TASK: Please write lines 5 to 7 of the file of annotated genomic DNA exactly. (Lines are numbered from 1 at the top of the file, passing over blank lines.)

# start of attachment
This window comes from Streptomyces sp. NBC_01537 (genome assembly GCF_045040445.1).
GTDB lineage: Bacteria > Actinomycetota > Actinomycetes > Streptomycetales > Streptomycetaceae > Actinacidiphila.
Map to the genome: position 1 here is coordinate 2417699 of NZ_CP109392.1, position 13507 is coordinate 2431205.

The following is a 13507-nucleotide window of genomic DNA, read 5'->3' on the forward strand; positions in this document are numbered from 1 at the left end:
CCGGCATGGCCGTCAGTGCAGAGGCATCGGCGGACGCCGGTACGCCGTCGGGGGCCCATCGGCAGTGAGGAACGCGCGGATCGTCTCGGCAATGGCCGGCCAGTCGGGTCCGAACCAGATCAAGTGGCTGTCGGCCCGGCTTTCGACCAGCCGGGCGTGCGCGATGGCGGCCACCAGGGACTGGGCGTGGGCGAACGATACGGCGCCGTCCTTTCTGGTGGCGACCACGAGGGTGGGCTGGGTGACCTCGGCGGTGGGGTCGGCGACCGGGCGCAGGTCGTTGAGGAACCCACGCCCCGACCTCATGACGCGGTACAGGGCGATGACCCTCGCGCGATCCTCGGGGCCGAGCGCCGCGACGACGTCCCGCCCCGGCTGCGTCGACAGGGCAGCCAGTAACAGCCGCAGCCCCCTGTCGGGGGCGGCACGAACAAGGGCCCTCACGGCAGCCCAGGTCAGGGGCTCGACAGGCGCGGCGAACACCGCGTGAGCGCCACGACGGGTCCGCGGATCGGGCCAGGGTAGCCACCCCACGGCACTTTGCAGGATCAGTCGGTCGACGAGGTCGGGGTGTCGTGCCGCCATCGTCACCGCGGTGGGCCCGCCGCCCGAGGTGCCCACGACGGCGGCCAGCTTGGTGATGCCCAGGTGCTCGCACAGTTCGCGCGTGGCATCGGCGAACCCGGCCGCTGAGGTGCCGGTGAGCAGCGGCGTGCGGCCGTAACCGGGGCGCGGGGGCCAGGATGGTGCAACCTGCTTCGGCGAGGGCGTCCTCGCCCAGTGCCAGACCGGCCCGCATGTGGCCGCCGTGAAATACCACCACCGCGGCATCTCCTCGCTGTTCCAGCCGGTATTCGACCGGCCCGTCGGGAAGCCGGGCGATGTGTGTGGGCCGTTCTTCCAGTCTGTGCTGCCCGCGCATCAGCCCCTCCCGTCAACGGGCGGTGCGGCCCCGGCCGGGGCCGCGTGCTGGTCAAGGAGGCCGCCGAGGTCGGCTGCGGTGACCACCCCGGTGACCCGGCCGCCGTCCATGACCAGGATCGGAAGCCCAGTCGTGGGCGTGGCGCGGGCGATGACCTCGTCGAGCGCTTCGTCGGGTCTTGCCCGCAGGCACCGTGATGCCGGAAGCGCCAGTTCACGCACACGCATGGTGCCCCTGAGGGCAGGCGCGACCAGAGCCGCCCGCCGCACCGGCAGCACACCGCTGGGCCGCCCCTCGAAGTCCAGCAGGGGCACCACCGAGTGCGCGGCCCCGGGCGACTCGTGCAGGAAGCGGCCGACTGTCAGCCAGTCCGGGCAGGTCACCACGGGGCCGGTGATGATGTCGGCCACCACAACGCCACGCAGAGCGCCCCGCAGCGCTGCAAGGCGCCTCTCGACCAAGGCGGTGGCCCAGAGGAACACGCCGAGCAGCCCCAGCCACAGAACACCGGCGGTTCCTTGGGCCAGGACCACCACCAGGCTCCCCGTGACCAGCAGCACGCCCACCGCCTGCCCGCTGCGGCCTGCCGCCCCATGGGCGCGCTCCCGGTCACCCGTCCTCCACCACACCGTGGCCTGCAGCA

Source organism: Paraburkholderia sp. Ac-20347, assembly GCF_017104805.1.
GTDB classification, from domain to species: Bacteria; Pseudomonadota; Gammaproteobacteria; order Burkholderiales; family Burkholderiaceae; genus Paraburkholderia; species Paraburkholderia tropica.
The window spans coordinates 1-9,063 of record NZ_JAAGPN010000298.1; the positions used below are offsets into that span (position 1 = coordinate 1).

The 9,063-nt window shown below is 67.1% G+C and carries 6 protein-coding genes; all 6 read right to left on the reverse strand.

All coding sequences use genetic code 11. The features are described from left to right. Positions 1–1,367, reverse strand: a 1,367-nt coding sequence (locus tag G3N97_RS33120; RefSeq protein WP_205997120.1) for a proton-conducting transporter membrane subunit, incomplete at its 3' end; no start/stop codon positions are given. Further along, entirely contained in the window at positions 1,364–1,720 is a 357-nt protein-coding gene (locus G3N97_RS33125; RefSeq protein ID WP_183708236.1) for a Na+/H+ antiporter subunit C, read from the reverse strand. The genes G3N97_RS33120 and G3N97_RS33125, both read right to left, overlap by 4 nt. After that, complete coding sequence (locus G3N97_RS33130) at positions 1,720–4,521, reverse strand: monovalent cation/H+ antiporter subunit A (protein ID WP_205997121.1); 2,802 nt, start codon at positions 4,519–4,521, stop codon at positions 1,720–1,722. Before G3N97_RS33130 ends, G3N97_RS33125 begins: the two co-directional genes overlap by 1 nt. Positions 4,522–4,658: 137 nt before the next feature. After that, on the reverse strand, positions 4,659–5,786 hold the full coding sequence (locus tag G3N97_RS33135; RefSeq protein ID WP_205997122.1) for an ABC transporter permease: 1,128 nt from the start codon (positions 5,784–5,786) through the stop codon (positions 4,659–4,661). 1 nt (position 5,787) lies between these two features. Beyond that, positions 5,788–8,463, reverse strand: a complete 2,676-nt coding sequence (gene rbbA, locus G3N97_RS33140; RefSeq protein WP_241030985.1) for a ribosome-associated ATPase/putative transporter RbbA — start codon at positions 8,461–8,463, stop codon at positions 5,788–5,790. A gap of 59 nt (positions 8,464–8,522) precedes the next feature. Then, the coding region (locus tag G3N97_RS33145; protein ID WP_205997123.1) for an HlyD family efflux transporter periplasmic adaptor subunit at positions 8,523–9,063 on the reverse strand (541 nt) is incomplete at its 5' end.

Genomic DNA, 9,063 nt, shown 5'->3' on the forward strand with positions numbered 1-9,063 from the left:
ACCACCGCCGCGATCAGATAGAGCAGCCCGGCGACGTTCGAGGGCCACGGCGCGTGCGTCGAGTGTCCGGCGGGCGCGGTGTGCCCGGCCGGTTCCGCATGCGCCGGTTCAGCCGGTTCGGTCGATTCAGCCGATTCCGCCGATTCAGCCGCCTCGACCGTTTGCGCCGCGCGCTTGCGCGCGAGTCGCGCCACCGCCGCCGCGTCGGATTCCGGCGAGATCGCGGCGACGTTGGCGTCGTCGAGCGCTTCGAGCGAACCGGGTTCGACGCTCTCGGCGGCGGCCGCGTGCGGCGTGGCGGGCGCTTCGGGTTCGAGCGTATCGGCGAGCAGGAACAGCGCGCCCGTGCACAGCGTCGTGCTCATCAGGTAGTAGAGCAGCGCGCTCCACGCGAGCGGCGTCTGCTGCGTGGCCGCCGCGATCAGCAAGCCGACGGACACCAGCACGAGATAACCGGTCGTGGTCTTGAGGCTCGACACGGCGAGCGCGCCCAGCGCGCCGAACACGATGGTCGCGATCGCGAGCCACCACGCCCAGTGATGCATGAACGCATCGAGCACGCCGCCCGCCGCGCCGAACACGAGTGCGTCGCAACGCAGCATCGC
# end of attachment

CCGGCATGGCCGTCAGTGCAGAGGCATCGGCGGACGCCGGTACGCCGTCGGGGGCCCATCGGCAGTGAGGAACGCGCGGATCGTCTCGGCAATGGCCGGCCAGTCGGGTCCGAACCAGATCAAGTGGCTGTCGGCCCGGCTTTCGACCAGCCGGGCGTGCGCGATGGCGGCCACCAGGGACTGGGCGTGGGCGAACGATACGGCGCCGTCCTTTCTGGTGGCGACCACGAGGGTGGGCTGGGTGACCTCGGCGGTGGGGTCGGCGACCGGGCGCAGGTCGTTGAGGAACCCACGCCCCGACCTCATGACGCGGTACAGGGCGATGACCCTCGCGCGATCCTCGGGGCCGAGCGCCGCGACGACGTCCCGCCCCGGCTGCGTCGACAGGGCAGCCAGTAACAGCCGCAGCCCCCTGTCGGGGGCGGCACGAACAAGGGCCCTCACGGCAGCCCAGGTCAGGGGCTCGACAGGCGCGGCGAACACCGCGTGAGCGCCACGACGGGTCCGCGGATCGGGCCAGGGTAGCCACCCCACGGCACTTTGCAGGATCAGTCGGTCGACGAGGTCGGGGTGTCGTGCCGCCATCGTCACCGCGGTGGGCCCGCCGCCCGAGGTGCCCACGACGGCGGCCAGCTTGGTGATGCCCAGGTGCTCGCACAGTTCGCGCGTGGCATCGGCGAACCCGGCCGCTGAGGTGCCGGTGAGCAGCGGCGTGCGGCCGTAACCGGGGCGCGGGGGCCAGGATGGTGCAACCTGCTTCGGCGAGGGCGTCCTCGCCCAGTGCCAGACCGGCCCGCATGTGGCCGCCGTGAAATACCACCACCGCGGCATCTCCTCGCTGTTCCAGCCGGTATTCGACCGGCCCGTCGGGAAGCCGGGCGATGTGTGTGGGCCGTTCTTCCAGTCTGTGCTGCCCGCGCATCAGCCCCTCCCGTCAACGGGCGGTGCGGCCCCGGCCGGGGCCGCGTGCTGGTCAAGGAGGCCGCCGAGGTCGGCTGCGGTGACCACCCCGGTGACCCGGCCGCCGTCCATGACCAGGATCGGAAGCCCAGTCGTGGGCGTGGCGCGGGCGATGACCTCGTCGAGCGCTTCGTCGGGTCTTGCCCGCAGGCACCGTGATGCCGGAAGCGCCAGTTCACGCACACGCATGGTGCCCCTGAGGGCAGGCGCGACCAGAGCCGCCCGCCGCACCGGCAGCACACCGCTGGGCCGCCCCTCGAAGTCCAGCAGGGGCACCACCGAGTGCGCGGCCCCGGGCGACTCGTGCAGGAAGCGGCCGACTGTCAGCCAGTCCGGGCAGGTCACCACGGGGCCGGTGATGATGTCGGCCACCACAACGCCACGCAGAGCGCCCCGCAGCGCTGCAAGGCGCCTCTCGACCAAGGCGGTGGCCCAGAGGAACACGCCGAGCAGCCCCAGCCACAGAACACCGGCGGTTCCTTGGGCCAGGACCACCACCAGGCTCCCCGTGACCAGCAGCACGCCCACCGCCTGCCCGCTGCGGCCTGCCGCCCCATGGGCGCGCTCCCGGTCACCCGTCCTCCACCACACCGTGGCCTGCAGCA

Source organism: Paraburkholderia sp. Ac-20347, assembly GCF_017104805.1.
GTDB classification, from domain to species: Bacteria; Pseudomonadota; Gammaproteobacteria; order Burkholderiales; family Burkholderiaceae; genus Paraburkholderia; species Paraburkholderia tropica.